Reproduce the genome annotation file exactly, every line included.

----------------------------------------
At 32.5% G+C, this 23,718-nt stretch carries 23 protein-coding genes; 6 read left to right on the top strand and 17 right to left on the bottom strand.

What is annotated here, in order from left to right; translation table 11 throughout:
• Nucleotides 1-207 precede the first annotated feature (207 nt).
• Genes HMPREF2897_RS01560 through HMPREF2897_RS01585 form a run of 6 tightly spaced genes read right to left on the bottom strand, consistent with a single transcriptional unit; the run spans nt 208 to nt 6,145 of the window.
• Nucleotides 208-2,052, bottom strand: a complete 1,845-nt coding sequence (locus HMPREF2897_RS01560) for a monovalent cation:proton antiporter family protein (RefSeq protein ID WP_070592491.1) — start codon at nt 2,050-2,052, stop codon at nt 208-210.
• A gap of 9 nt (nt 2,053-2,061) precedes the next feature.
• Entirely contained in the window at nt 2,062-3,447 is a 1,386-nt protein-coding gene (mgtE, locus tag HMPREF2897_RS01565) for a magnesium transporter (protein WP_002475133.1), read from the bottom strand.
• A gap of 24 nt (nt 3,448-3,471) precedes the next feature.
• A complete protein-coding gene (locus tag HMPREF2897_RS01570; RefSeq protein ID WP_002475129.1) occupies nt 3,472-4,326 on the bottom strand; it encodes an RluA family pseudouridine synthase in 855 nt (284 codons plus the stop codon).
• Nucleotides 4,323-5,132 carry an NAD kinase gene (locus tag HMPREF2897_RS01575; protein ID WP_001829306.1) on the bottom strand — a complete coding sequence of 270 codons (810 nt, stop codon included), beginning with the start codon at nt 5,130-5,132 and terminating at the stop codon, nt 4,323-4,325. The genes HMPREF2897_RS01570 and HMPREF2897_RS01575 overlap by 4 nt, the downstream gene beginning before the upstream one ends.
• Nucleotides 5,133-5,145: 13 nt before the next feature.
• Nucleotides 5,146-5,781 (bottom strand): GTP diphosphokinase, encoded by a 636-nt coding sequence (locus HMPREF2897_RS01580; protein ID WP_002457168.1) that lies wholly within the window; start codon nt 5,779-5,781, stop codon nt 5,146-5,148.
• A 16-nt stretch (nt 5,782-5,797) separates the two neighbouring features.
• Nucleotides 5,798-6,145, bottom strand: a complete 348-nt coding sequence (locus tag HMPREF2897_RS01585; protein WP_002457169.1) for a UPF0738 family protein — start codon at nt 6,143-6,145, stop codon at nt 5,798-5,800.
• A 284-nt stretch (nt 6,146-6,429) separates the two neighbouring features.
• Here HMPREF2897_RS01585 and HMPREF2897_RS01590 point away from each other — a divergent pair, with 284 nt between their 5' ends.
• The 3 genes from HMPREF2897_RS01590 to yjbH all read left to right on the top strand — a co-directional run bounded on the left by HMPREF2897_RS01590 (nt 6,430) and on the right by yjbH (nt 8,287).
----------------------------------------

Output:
At 32.5% G+C, this 23,718-nt stretch carries 23 protein-coding genes; 6 read left to right on the top strand and 17 right to left on the bottom strand.

What is annotated here, in order from left to right; translation table 11 throughout:
• Nucleotides 1-207 precede the first annotated feature (207 nt).
• Genes HMPREF2897_RS01560 through HMPREF2897_RS01585 form a run of 6 tightly spaced genes read right to left on the bottom strand, consistent with a single transcriptional unit; the run spans nt 208 to nt 6,145 of the window.
• Nucleotides 208-2,052, bottom strand: a complete 1,845-nt coding sequence (locus HMPREF2897_RS01560) for a monovalent cation:proton antiporter family protein (RefSeq protein ID WP_070592491.1) — start codon at nt 2,050-2,052, stop codon at nt 208-210.
• A gap of 9 nt (nt 2,053-2,061) precedes the next feature.
• Entirely contained in the window at nt 2,062-3,447 is a 1,386-nt protein-coding gene (mgtE, locus tag HMPREF2897_RS01565) for a magnesium transporter (protein WP_002475133.1), read from the bottom strand.
• A gap of 24 nt (nt 3,448-3,471) precedes the next feature.
• A complete protein-coding gene (locus tag HMPREF2897_RS01570; RefSeq protein ID WP_002475129.1) occupies nt 3,472-4,326 on the bottom strand; it encodes an RluA family pseudouridine synthase in 855 nt (284 codons plus the stop codon).
• Nucleotides 4,323-5,132 carry an NAD kinase gene (locus tag HMPREF2897_RS01575; protein ID WP_001829306.1) on the bottom strand — a complete coding sequence of 270 codons (810 nt, stop codon included), beginning with the start codon at nt 5,130-5,132 and terminating at the stop codon, nt 4,323-4,325. The genes HMPREF2897_RS01570 and HMPREF2897_RS01575 overlap by 4 nt, the downstream gene beginning before the upstream one ends.
• Nucleotides 5,133-5,145: 13 nt before the next feature.
• Nucleotides 5,146-5,781 (bottom strand): GTP diphosphokinase, encoded by a 636-nt coding sequence (locus HMPREF2897_RS01580; protein ID WP_002457168.1) that lies wholly within the window; start codon nt 5,779-5,781, stop codon nt 5,146-5,148.
• A 16-nt stretch (nt 5,782-5,797) separates the two neighbouring features.
• Nucleotides 5,798-6,145, bottom strand: a complete 348-nt coding sequence (locus tag HMPREF2897_RS01585; protein WP_002457169.1) for a UPF0738 family protein — start codon at nt 6,143-6,145, stop codon at nt 5,798-5,800.
• A 284-nt stretch (nt 6,146-6,429) separates the two neighbouring features.
• Here HMPREF2897_RS01585 and HMPREF2897_RS01590 point away from each other — a divergent pair, with 284 nt between their 5' ends.
• The 3 genes from HMPREF2897_RS01590 to yjbH all read left to right on the top strand — a co-directional run bounded on the left by HMPREF2897_RS01590 (nt 6,430) and on the right by yjbH (nt 8,287).